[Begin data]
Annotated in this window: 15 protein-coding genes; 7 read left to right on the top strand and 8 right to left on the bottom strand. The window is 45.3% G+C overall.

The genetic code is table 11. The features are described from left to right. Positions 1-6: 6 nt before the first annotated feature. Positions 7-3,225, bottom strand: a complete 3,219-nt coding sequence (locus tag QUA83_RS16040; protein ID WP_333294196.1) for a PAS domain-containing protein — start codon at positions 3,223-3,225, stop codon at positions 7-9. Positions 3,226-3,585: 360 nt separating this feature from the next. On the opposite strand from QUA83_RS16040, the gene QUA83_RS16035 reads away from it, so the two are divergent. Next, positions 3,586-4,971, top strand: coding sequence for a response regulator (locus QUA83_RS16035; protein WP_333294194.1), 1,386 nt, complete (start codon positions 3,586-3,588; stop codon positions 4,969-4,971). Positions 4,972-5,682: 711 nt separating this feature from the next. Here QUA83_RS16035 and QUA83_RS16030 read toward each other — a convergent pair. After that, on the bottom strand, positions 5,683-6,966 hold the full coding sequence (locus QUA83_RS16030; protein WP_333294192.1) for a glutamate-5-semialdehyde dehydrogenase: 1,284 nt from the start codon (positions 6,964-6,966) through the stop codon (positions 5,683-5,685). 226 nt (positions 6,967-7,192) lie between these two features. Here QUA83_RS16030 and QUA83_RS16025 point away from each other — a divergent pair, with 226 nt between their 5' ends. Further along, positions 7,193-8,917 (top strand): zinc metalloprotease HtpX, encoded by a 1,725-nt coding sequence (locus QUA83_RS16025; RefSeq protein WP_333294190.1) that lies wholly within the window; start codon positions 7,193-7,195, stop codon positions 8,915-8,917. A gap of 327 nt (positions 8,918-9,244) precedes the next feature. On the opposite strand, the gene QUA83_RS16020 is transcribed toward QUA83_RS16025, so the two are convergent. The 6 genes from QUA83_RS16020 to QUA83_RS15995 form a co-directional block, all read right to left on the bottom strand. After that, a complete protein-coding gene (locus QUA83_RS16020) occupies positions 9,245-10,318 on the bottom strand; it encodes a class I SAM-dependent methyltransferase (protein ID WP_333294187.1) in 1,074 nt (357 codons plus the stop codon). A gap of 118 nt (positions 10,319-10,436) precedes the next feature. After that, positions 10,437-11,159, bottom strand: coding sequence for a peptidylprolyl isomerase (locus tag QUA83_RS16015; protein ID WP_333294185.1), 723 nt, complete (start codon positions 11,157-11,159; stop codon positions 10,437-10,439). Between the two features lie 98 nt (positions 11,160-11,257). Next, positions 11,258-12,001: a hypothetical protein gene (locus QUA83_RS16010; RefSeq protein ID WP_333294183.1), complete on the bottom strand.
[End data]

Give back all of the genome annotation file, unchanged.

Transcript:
Annotated in this window: 15 protein-coding genes; 7 read left to right on the top strand and 8 right to left on the bottom strand. The window is 45.3% G+C overall.

The genetic code is table 11. The features are described from left to right. Positions 1-6: 6 nt before the first annotated feature. Positions 7-3,225, bottom strand: a complete 3,219-nt coding sequence (locus tag QUA83_RS16040; protein ID WP_333294196.1) for a PAS domain-containing protein — start codon at positions 3,223-3,225, stop codon at positions 7-9. Positions 3,226-3,585: 360 nt separating this feature from the next. On the opposite strand from QUA83_RS16040, the gene QUA83_RS16035 reads away from it, so the two are divergent. Next, positions 3,586-4,971, top strand: coding sequence for a response regulator (locus QUA83_RS16035; protein WP_333294194.1), 1,386 nt, complete (start codon positions 3,586-3,588; stop codon positions 4,969-4,971). Positions 4,972-5,682: 711 nt separating this feature from the next. Here QUA83_RS16035 and QUA83_RS16030 read toward each other — a convergent pair. After that, on the bottom strand, positions 5,683-6,966 hold the full coding sequence (locus QUA83_RS16030; protein WP_333294192.1) for a glutamate-5-semialdehyde dehydrogenase: 1,284 nt from the start codon (positions 6,964-6,966) through the stop codon (positions 5,683-5,685). 226 nt (positions 6,967-7,192) lie between these two features. Here QUA83_RS16030 and QUA83_RS16025 point away from each other — a divergent pair, with 226 nt between their 5' ends. Further along, positions 7,193-8,917 (top strand): zinc metalloprotease HtpX, encoded by a 1,725-nt coding sequence (locus QUA83_RS16025; RefSeq protein WP_333294190.1) that lies wholly within the window; start codon positions 7,193-7,195, stop codon positions 8,915-8,917. A gap of 327 nt (positions 8,918-9,244) precedes the next feature. On the opposite strand, the gene QUA83_RS16020 is transcribed toward QUA83_RS16025, so the two are convergent. The 6 genes from QUA83_RS16020 to QUA83_RS15995 form a co-directional block, all read right to left on the bottom strand. After that, a complete protein-coding gene (locus QUA83_RS16020) occupies positions 9,245-10,318 on the bottom strand; it encodes a class I SAM-dependent methyltransferase (protein ID WP_333294187.1) in 1,074 nt (357 codons plus the stop codon). A gap of 118 nt (positions 10,319-10,436) precedes the next feature. After that, positions 10,437-11,159, bottom strand: coding sequence for a peptidylprolyl isomerase (locus tag QUA83_RS16015; protein ID WP_333294185.1), 723 nt, complete (start codon positions 11,157-11,159; stop codon positions 10,437-10,439). Between the two features lie 98 nt (positions 11,160-11,257). Next, positions 11,258-12,001: a hypothetical protein gene (locus QUA83_RS16010; RefSeq protein ID WP_333294183.1), complete on the bottom strand.